Don’t Know Much About the First Amendment

I was not surprised when it was reported that more people are familiar with pop culture than the Constitution. The article states that “only one in four Americans can name more than one of the five freedoms guaranteed by the First Amendment. But more than half can name at least two members of the cartoon family” The Simpsons.1

“(1) Congress shall make no law respecting an establishment of religion, or prohibiting the free exercise thereof; or (2) abridging the freedom of speech, or (3) of the press; or (4) the right of the people peaceably to assemble, and (5) to petition the Government for a redress of grievances.”

The study was conducted by the new McCormick Tribune Freedom Museum which “found that 22 percent of Americans could name all five Simpson family members, compared with just one in 1,000 people who could name all five First Amendment freedoms. . . . The survey found more people could name the three ‘American Idol’ judges than identify three First Amendment rights. They were also more likely to remember popular advertising slogans.”

We shouldn’t be surprised at any of this since most Americans have never studied the Constitution, and it seems that judges don’t much about the Constitution in general. When’s the last time you heard someone actually quote the First Amendment’s first freedom accurately? It’s always “the separation of church and state,” almost never the actual text.

If people know more about The Simpsons than the Constitution, then why not use the characters of the Simpson household to help students learn the five freedoms of the First Amendment?

Memory is the ability to link what a person knows with what he or she wants to know and retain to be recalled at a later time. Memory expert David M. Roth, writing in 1918, observed that “We can remember only through relation, through association of ideas, because that is the way the normal human mind works, and no one can change it. Practically all mental action and development are based on the Association of Ideas and the use of visual faculty.”2 Since millions of people can identify the five Simpson characters, why not link this knowledge to what they don’t know — the five freedoms of the First Amendment.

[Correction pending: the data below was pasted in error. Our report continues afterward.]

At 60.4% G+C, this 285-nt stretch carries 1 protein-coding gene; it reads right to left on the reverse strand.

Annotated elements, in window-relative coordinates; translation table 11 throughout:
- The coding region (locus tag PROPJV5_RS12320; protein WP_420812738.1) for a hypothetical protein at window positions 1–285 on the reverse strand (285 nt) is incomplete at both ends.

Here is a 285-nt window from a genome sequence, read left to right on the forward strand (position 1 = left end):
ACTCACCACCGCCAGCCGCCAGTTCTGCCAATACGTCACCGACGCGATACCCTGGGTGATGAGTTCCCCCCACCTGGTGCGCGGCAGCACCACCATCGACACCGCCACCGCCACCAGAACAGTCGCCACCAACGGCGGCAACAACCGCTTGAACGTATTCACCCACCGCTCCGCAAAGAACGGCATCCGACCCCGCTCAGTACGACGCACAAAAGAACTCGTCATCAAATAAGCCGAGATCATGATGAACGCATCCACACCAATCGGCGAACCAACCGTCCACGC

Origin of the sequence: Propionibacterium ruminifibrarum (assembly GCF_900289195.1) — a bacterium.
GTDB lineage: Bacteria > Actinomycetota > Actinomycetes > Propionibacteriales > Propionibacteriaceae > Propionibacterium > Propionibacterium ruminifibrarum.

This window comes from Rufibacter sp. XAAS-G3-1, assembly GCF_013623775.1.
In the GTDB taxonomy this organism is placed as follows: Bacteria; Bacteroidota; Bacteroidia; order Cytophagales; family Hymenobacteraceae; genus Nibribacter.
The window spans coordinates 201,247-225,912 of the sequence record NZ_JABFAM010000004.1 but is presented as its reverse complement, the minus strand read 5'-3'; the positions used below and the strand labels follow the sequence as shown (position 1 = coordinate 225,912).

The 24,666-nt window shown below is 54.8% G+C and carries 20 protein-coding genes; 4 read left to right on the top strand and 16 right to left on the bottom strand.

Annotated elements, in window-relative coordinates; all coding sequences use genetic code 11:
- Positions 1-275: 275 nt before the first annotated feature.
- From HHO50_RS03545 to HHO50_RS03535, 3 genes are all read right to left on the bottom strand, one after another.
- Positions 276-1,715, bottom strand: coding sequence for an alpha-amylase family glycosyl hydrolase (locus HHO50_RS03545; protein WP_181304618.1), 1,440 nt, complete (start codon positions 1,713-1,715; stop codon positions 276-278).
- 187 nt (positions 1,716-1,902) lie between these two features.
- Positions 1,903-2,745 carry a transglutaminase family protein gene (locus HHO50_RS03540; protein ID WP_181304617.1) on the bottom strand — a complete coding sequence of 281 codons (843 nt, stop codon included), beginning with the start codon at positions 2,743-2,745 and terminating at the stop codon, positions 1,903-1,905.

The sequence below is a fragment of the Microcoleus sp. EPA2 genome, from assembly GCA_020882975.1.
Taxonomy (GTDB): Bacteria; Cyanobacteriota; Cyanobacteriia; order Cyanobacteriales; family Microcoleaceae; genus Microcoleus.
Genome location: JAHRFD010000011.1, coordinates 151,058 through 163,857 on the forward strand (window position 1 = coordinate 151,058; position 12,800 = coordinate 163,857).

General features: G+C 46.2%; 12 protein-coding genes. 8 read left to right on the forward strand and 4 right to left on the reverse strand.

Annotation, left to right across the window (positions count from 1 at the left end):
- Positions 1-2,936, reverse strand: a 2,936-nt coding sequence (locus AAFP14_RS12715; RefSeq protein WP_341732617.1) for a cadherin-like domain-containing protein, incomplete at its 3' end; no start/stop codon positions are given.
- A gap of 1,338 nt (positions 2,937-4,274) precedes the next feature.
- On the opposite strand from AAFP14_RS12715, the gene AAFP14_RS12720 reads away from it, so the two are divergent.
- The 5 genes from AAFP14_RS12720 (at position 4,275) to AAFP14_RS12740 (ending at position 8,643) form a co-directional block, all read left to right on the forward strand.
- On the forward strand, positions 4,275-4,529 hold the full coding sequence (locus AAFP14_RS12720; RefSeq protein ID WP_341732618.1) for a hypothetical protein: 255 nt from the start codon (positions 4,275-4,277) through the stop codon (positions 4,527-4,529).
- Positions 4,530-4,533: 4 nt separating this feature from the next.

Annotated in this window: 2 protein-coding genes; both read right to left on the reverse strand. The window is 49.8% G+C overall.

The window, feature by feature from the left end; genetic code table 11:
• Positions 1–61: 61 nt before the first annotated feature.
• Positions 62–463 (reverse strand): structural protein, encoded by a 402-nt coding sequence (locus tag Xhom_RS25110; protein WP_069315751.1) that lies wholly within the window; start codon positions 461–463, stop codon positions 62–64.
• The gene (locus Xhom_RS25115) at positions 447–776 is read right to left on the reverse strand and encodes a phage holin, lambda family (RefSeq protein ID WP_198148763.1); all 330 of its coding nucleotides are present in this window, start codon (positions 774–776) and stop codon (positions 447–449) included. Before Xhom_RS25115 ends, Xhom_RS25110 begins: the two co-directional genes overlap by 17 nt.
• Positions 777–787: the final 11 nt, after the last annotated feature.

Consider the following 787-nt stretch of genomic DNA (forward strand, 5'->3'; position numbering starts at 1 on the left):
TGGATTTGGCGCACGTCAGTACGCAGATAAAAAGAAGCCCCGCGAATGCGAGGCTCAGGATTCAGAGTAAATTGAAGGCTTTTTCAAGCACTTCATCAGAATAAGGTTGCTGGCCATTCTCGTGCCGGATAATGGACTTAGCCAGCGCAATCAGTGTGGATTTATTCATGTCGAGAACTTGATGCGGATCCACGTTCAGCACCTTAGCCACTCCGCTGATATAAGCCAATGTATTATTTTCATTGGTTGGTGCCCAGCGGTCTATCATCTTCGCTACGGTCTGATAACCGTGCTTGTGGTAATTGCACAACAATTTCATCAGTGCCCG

Homer Simpson and the Freedom of Religion: Next to Ned Flanders, Homer is the most religious character on the show. While his theories about God and religion are a bit mixed up, he does not doubt God’s existence. The Simpsons even attend church. While Homer might disagree with Flanders on any number of things, including religion, deep down he admires his neighbor. “If everyone here were like Ned Flanders, there’d be no need for heaven,” Homer says. “We’d already be there.”

Marge and Freedom of Speech: In the December 25, 2004 Christmas Special, Marge Simpson, as the Queen of England, delivers an alternative Christmas speech. Freedom of speech has not always been as accessible as it is today. The creators of The Simpsons might have been jailed or worse for mocking aspects of British society.

Bart Simpson and Freedom of the Press: Bart is often shown writing on a blackboard as punishment for something he has written or said. While we might not like it when Bart wrote “The Christmas pageant stinks,” he has a right to express himself without fear of reprisals. Unpopular ideas are protected by the First Amendment, whether spoken or written. Even though we have the freedom to say and write whatever we want, excluding the excesses of slander, it isn’t always the responsible thing to do. Bart’s repeated trips to the blackboard are evidence that being impolitic has its repercussions.

Lisa Simpson and the Right to Assemble: Lisa is the show’s liberal voice. She is a self-described “ovo-lacto-vegentarian” (no eggs, no dairy, no meat) and a fan of National Public Radio. She makes her views known to all who will listen. Through her activism in assembling others to join her cause, Lisa has solved a number of problems in Springfield.

Maggie Simpson and the Redress of Grievances: Homer, tucking Maggie in for the night, says: “The sooner kids talk, the sooner they talk back. I hope you never say a word.” Governments hope the people keep their grievances to themselves, that they are content to be pacified by government programs. When Maggie does express herself, it’s always something important. When Homer shuts the door after saying that he hopes Maggie never says a word,” she pulls the pacifier out of her mouth and says her first word: “Daddy.”

These five constitutional freedoms are the foundation of our nation. They are what separate us from every other nation in the world. If we have to use The Simpsons to teach them, then so be it.

  1. Anna Johnson, “First Amendment? ‘D’oh!’ We’re Clueless,” The Atlanta Journal-Constitution (March 1, 2006), A10. Also see “Homer Simpson, Yes; First Amendment? ‘Doh,” Editor and Publisher (March 1, 2006). For a different take on the survey, see “Freedom of Speech: More Famous than Bart Simpson” (March 3, 2006). []
  2. David M. Roth, Roth Memory Course: A Simple and Scientific Method of Improving the Memory and Increasing Mental Health (New York: The Sun Dial Press, [1918] 1934), 1. []
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